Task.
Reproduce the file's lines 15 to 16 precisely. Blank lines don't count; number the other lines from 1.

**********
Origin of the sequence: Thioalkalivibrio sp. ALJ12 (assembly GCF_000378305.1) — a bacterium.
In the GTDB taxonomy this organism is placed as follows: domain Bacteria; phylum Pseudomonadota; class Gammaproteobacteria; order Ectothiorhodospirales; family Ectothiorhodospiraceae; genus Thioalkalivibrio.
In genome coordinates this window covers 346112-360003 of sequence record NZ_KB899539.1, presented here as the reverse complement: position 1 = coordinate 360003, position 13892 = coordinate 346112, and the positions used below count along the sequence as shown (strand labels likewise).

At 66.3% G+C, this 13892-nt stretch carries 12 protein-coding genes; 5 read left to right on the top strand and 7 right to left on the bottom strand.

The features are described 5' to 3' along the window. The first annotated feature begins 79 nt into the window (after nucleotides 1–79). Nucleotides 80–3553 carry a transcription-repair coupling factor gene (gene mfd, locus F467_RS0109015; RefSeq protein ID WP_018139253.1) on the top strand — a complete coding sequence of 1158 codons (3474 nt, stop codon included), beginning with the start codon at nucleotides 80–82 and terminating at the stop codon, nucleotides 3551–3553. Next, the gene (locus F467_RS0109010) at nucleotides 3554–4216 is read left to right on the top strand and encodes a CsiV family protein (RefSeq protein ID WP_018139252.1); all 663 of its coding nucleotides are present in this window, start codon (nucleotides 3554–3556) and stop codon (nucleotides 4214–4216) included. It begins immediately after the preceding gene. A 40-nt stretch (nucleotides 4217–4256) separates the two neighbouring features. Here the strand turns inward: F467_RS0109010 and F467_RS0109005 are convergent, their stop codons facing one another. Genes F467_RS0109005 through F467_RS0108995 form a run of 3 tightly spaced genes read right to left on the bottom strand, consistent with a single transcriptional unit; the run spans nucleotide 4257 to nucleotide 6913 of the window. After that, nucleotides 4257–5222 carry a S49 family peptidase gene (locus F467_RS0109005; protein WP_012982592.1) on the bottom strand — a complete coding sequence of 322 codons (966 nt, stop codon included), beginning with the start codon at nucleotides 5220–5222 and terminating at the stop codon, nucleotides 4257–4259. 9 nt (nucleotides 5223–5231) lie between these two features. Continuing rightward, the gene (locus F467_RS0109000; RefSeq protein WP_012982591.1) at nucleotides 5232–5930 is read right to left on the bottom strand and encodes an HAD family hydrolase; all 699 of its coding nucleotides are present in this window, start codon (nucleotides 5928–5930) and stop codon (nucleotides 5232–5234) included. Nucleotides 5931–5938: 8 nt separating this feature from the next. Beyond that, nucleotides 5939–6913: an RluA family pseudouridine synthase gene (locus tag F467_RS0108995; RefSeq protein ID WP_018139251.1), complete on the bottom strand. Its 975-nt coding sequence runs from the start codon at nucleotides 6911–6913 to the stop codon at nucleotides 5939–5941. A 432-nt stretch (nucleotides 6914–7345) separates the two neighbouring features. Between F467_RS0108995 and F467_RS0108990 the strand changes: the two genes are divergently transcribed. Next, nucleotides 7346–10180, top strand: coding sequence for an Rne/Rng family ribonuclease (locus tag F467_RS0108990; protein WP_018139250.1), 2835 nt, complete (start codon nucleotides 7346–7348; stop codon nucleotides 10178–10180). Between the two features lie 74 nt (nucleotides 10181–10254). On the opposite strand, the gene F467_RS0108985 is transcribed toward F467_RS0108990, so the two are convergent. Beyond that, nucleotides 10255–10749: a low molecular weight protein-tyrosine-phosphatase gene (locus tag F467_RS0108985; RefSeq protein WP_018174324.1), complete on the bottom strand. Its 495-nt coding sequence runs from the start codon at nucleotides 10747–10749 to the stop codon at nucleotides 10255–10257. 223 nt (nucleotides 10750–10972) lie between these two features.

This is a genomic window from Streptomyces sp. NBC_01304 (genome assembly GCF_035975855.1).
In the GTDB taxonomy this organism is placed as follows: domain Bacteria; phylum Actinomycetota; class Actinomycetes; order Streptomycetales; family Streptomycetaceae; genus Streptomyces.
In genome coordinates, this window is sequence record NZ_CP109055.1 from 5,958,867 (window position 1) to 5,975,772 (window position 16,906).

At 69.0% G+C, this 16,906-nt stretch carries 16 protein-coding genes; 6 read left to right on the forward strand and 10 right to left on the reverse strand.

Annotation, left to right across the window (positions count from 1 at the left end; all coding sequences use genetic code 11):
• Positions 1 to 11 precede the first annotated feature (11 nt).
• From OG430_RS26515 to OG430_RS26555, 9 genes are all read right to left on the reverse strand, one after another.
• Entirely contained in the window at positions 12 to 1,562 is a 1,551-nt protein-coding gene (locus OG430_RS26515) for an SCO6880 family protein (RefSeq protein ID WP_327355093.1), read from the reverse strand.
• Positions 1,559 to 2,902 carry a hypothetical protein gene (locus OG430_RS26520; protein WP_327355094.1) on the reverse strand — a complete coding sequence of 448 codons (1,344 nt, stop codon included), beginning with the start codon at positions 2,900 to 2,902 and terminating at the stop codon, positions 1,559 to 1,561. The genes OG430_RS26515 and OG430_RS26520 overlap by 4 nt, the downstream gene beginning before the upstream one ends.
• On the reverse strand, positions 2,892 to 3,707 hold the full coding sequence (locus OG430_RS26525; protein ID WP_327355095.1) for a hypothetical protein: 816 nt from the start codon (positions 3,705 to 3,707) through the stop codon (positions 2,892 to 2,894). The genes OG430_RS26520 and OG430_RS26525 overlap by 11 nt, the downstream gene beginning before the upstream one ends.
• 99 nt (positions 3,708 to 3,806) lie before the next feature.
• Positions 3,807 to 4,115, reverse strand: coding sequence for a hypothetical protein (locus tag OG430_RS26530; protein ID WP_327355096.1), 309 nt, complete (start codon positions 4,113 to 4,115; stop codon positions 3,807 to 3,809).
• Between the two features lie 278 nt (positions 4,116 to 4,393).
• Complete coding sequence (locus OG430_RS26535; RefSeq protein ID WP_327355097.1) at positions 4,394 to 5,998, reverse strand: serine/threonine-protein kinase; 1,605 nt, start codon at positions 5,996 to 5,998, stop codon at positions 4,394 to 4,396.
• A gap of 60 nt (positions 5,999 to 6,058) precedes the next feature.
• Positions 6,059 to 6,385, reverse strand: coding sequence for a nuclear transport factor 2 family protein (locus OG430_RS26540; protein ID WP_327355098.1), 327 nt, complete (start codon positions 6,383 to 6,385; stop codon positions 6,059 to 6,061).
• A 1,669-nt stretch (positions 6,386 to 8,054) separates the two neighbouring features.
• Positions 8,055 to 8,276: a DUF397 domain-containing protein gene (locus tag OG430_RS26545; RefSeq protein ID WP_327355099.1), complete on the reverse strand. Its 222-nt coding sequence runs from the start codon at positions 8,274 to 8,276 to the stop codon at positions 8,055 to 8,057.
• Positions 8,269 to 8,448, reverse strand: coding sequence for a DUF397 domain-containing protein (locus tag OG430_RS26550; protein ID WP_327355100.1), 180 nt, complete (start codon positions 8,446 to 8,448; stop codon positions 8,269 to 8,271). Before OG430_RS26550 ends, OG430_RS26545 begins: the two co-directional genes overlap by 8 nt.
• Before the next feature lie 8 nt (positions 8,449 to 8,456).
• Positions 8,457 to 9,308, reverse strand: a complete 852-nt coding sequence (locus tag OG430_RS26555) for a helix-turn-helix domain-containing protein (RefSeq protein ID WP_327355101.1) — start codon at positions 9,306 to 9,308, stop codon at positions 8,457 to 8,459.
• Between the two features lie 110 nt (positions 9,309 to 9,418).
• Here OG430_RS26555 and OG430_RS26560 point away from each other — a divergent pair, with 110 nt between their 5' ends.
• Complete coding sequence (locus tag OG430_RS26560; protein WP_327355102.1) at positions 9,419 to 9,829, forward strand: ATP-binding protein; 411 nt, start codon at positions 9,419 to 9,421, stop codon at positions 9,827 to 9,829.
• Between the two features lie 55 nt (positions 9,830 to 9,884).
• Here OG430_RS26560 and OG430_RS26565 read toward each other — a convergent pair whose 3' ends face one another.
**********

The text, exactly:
• On the reverse strand, positions 2,892 to 3,707 hold the full coding sequence (locus OG430_RS26525; protein ID WP_327355095.1) for a hypothetical protein: 816 nt from the start codon (positions 3,705 to 3,707) through the stop codon (positions 2,892 to 2,894). The genes OG430_RS26520 and OG430_RS26525 overlap by 11 nt, the downstream gene beginning before the upstream one ends.
• 99 nt (positions 3,708 to 3,806) lie before the next feature.